Higher levels of cells originating in bone marrow may be useful in prognosis of liver cancer
A new study found that higher levels of specialized blood cells that originate in bone marrow may potentially be used as a prognostic marker in liver cancer.
A new study found that higher levels of specialized blood cells that originate in bone marrow may potentially be used as a prognostic marker in liver cancer. The study showed that elevated levels of endothelial progenitor cells (EPCs), the precursors to endothelial cells that are found in the lining of blood vessels, were found in patients with inoperable hepatocellular carcinoma (HCC) compared to those with tumors that could be treated surgically.
The results of this study appear in the October 2006 issue of Hepatology, the official journal of the American Association for the Study of Liver Diseases (AASLD). Published by John Wiley & Sons, Inc., Hepatology is available online via Wiley InterScience at http://www.interscience.wiley.com/journal/hepatology.
HCC is a very aggressive form of cancer that is usually diagnosed when the disease is already at an advanced stage and therefore has a poor prognosis. HCC tumors have extensive new blood vessel formation, which requires the growth of endothelial cells. Recent studies have shown that proteins produced by the tumor may stimulate EPCs, which then travel to the tumor by way of the bloodstream. Although higher levels of EPCs have been associated with multiple myeloma (cancer of the plasma cells produced in bone marrow), their role in solid tumors has not been studied until now.
Led by Prof. Ronnie Poon of the Department of Surgery at the University of Hong Kong, researchers analyzed blood samples from 80 patients with HCC before they were treated and compared them with blood samples from 16 patients with cirrhosis and 14 patients who were healthy. Since EPCs are difficult to isolate and quantify, they measured EPC levels using a specific method that allowed them to culture blood cells and count the number of colonies (colony formation units or CFU) formed by endothelial cells. This enabled them to differentiate EPCs that originated in the bone marrow from endothelial cells that are found in normal tissues throughout the body. They also analyzed levels of vascular endothelial growth factor (VEGF) and interleukin-8 (IL8), two proteins that are thought to be involved in new blood vessel formation in tumors.
The results showed that the HCC patients had significantly higher CFU scores than the control patients, and that those with inoperable HCC had significantly higher CFU scores than those whose tumors could be treated surgically. "These findings could suggest a possible relationship between more aggressive tumor and higher circulating levels of EPCs," the authors state.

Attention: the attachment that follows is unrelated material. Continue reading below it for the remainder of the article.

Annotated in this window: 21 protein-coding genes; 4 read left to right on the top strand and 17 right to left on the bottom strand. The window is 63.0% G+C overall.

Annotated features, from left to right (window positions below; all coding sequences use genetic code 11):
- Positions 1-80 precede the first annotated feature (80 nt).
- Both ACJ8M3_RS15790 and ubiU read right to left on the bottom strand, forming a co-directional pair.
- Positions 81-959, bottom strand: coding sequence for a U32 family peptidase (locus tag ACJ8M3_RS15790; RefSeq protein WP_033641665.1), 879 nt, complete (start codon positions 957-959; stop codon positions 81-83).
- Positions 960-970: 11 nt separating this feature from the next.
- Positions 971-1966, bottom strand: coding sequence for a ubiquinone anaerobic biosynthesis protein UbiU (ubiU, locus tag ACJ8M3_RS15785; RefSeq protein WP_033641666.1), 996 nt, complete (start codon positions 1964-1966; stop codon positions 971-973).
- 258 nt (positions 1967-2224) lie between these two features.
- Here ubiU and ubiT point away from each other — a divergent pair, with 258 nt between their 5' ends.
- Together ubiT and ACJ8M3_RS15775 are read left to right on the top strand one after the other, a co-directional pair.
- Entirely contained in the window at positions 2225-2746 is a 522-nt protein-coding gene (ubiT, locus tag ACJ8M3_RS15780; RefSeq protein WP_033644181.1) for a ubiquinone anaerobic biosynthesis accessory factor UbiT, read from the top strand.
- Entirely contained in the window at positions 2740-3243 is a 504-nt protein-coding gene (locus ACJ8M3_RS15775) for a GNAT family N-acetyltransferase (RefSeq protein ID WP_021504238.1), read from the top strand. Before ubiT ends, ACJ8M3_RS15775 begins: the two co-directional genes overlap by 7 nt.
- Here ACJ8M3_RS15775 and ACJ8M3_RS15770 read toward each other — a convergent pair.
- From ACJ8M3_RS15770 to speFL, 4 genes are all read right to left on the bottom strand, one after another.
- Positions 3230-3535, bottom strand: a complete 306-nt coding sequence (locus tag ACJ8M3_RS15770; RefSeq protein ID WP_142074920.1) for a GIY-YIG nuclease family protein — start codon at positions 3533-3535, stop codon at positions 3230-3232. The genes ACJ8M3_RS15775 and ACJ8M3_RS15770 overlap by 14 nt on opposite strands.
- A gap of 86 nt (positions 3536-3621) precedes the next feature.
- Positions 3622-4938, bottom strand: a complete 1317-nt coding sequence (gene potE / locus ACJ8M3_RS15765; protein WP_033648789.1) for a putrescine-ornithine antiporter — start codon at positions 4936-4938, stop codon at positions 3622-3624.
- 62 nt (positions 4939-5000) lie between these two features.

In addition, in the 17 patients who had surgery and were followed for at least one year, CFU scores prior to surgery were much higher in those who experienced recurrence within a year. Researchers also analyzed levels of alpha-fetoprotein (AFP), a specific biomarker of HCC, and found that patients with higher CFU scores had higher levels of AFP. Similarly, there was a correlation between both VEGF and IL8 levels and CFU scores. The authors note that "since both circulating levels of IL8 and VEGF have been reported to be highly associated with angiogenesis [new blood vessel formation] and prognosis of HCC, the finding in our study provides additional evidence for the possible role of EPCs in tumor angiogenesis."
"Taken together, our study suggests that EPCs may have a significant implication in HCC in terms of prognosis," the authors note. They suggest that further studies with more patients and longer follow-up times would be useful, as would further evaluations of known prognostic factors together with CFU and AFP levels. It would also be helpful to follow CFU scores over time in patients who undergo surgery for HCC to determine if EPC levels increase when and if tumors recur. The authors conclude: "Our data suggest that further studies are worthwhile to validate the prognostic value of circulating levels in HCC patients, and to explore possible therapeutic strategies against HCC by targeting bone marrow mobilization of EPCs."
Article: "Significance of Circulating Endothilial Progenitor Cells in Hepatocellular Carcinoma," Joanna W. Y. Ho, Roberta W. C. Pang, Cecilia Lau, Chris K. Sun, Wan Ching Yu, Sheung Tat Fan, Ronnie T. P. Poon, Hepatology; October 2006 (DOI: 10.1002/hep.21353).
Last reviewed: By John M. Grohol, Psy.D. on 21 Feb 2009
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